Anecdotes of Painting in England: With Some Account of the Principal Artists - Vol. 3

By Horace Walpole | Go to book overview

performed by that prince, with his highness's mark, thus :

There is another of the same, in large : a man with a spear; and a woman's head looking down, in an oval; no name to it. These are all his works in mezzotinto. 1 Landscapes I think I have seen some etched by him; and in Jervase's sale were some small figures drawn loosely with the pen on white paper ; under them was written, Dessinati per il principe Roberto à Londra 23 Septembre. The earliest date of a mezzotinto that Vertue had seen was an oval head of Leopold William, Archduke of Austria, with this inscription—Theodorus Casparus à Furstenburgh, canonicus, ad vivum pinxit et fecit 1656. This person had undoubtedly received the secret before his highness returned to England. 2


WALLERANT [WARNER] VAILLANT, 3

(1623-1677,)

though a person of some reputation, belongs to this work in the light only of an engraver. He was born at Lisle in

____________________
1
"This obligation we have to his Highness P. Rupert, who has been pleased to cause the instruments to be expressly fitted, to shew me with his own hands how to manage and conduct them on the plate, that it might produce the effects I have so much magnified, and am here ready to show to the world, in a piece of his own illustrious touching, which he was pleased to honour this work withall, not as a venal addition to the price of the book (though for which alone, it is most valuable) but a particular grace, as a specimen of what we have alleged." P.147.

The following are noticed in Bryan's Dict. 1. A portrait of himself, in armour, which is marked as above, and dated 1556. 2. A Magdalene in contemplation, after Merian. 3. An executioner, holding a sword in one hand and the head of John the Baptist in the other, after Spagnoletto, in 1658. He engraved the head only of the executioner a second time, and presented it to Mr. Evelyn.—D.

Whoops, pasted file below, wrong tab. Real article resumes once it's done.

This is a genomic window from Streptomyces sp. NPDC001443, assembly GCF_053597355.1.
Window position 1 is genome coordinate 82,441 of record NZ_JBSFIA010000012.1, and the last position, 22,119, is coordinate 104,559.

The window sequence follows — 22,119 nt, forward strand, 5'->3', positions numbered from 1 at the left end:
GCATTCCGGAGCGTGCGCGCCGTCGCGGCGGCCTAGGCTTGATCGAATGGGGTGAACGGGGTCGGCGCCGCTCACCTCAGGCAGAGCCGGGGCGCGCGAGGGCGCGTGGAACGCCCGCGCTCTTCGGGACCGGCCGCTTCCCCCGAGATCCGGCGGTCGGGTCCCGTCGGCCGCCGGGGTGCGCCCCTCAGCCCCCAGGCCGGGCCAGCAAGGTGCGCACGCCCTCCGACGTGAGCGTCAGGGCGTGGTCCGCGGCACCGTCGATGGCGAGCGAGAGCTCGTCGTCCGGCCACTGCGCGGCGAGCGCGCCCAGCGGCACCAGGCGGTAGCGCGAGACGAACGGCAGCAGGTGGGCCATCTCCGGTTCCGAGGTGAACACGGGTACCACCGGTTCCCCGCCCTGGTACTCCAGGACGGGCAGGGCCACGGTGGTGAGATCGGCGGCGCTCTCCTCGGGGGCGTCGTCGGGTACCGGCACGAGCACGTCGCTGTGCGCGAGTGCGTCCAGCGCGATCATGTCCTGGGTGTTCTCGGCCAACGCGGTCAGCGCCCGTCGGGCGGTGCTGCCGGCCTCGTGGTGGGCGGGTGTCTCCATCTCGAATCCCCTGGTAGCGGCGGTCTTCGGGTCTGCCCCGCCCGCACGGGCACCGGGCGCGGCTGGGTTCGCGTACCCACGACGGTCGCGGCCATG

2
Prince Rupert died in 1682, having completed his sixty-third year. He was never married. His executors sold his collection of pictures by auction. His jewels were estimated at 20.000l. It was determined to dispose of them by a lottery ; but before the public would purchase the tickets the following advertisement in the Gazette, in October, 1683, was considered to be necessary. "Prince Rupert's jewels are to be disposed of by lottery, at 5l. a piece—the biggest prize to be a great pearl necklace, valued at 8,000l.—and none less than 100l. To be drawn in His Majesty's presence ; who is pleased to declare that he himself will see all the prizes put in among the blanks, and that the whole shall be managed with all equity and fairness, nothing being intended but the sale of the jewels at a moderate value."

What a sketch is here presented of the times of Charles the Second, when the public could be secured from the fraudulent management of a private lottery only by the actual presence and interference of his majesty in person !—D.

3
This was a singularly ingenious family. Wallerant had three brothers, Bernard, James, and Andrew, highly estimated on the Continent for their talents in engraving and painting.—D.

-208-

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